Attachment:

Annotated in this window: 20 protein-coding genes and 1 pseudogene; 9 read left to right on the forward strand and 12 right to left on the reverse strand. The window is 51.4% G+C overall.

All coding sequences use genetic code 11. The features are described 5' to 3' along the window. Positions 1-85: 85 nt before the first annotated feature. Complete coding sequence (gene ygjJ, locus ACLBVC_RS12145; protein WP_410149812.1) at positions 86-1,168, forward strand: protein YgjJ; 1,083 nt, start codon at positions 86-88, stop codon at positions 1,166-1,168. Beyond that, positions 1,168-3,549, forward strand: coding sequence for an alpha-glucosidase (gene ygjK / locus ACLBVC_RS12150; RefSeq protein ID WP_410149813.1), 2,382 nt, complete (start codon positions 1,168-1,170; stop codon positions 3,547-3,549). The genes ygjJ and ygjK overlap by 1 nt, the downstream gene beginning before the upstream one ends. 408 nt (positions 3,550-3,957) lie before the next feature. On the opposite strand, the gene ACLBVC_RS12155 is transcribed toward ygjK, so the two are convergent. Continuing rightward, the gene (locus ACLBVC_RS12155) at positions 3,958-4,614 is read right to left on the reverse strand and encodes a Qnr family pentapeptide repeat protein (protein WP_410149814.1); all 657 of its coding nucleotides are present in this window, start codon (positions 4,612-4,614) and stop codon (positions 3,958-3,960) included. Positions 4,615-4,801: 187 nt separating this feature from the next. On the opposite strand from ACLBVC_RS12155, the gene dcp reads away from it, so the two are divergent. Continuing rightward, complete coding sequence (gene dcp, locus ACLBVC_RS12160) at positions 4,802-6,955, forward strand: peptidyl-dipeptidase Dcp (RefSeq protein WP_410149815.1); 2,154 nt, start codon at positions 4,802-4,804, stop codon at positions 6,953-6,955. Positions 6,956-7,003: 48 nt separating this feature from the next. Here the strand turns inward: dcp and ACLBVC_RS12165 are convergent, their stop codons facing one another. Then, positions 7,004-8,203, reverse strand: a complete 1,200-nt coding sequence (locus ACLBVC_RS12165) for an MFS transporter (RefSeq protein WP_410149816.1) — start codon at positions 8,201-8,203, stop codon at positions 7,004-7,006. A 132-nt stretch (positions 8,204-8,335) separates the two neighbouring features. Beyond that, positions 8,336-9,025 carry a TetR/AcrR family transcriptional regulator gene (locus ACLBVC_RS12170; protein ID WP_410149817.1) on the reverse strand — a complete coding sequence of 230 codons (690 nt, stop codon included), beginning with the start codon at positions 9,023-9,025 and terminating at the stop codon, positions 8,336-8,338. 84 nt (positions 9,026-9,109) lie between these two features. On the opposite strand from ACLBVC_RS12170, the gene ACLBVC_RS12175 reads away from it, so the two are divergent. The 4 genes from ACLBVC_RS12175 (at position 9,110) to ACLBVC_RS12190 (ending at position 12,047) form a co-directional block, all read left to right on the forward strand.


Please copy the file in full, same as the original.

Annotated in this window: 20 protein-coding genes and 1 pseudogene; 9 read left to right on the forward strand and 12 right to left on the reverse strand. The window is 51.4% G+C overall.

All coding sequences use genetic code 11. The features are described 5' to 3' along the window. Positions 1-85: 85 nt before the first annotated feature. Complete coding sequence (gene ygjJ, locus ACLBVC_RS12145; protein WP_410149812.1) at positions 86-1,168, forward strand: protein YgjJ; 1,083 nt, start codon at positions 86-88, stop codon at positions 1,166-1,168. Beyond that, positions 1,168-3,549, forward strand: coding sequence for an alpha-glucosidase (gene ygjK / locus ACLBVC_RS12150; RefSeq protein ID WP_410149813.1), 2,382 nt, complete (start codon positions 1,168-1,170; stop codon positions 3,547-3,549). The genes ygjJ and ygjK overlap by 1 nt, the downstream gene beginning before the upstream one ends. 408 nt (positions 3,550-3,957) lie before the next feature. On the opposite strand, the gene ACLBVC_RS12155 is transcribed toward ygjK, so the two are convergent. Continuing rightward, the gene (locus ACLBVC_RS12155) at positions 3,958-4,614 is read right to left on the reverse strand and encodes a Qnr family pentapeptide repeat protein (protein WP_410149814.1); all 657 of its coding nucleotides are present in this window, start codon (positions 4,612-4,614) and stop codon (positions 3,958-3,960) included. Positions 4,615-4,801: 187 nt separating this feature from the next. On the opposite strand from ACLBVC_RS12155, the gene dcp reads away from it, so the two are divergent. Continuing rightward, complete coding sequence (gene dcp, locus ACLBVC_RS12160) at positions 4,802-6,955, forward strand: peptidyl-dipeptidase Dcp (RefSeq protein WP_410149815.1); 2,154 nt, start codon at positions 4,802-4,804, stop codon at positions 6,953-6,955. Positions 6,956-7,003: 48 nt separating this feature from the next. Here the strand turns inward: dcp and ACLBVC_RS12165 are convergent, their stop codons facing one another. Then, positions 7,004-8,203, reverse strand: a complete 1,200-nt coding sequence (locus ACLBVC_RS12165) for an MFS transporter (RefSeq protein WP_410149816.1) — start codon at positions 8,201-8,203, stop codon at positions 7,004-7,006. A 132-nt stretch (positions 8,204-8,335) separates the two neighbouring features. Beyond that, positions 8,336-9,025 carry a TetR/AcrR family transcriptional regulator gene (locus ACLBVC_RS12170; protein ID WP_410149817.1) on the reverse strand — a complete coding sequence of 230 codons (690 nt, stop codon included), beginning with the start codon at positions 9,023-9,025 and terminating at the stop codon, positions 8,336-8,338. 84 nt (positions 9,026-9,109) lie between these two features. On the opposite strand from ACLBVC_RS12170, the gene ACLBVC_RS12175 reads away from it, so the two are divergent. The 4 genes from ACLBVC_RS12175 (at position 9,110) to ACLBVC_RS12190 (ending at position 12,047) form a co-directional block, all read left to right on the forward strand.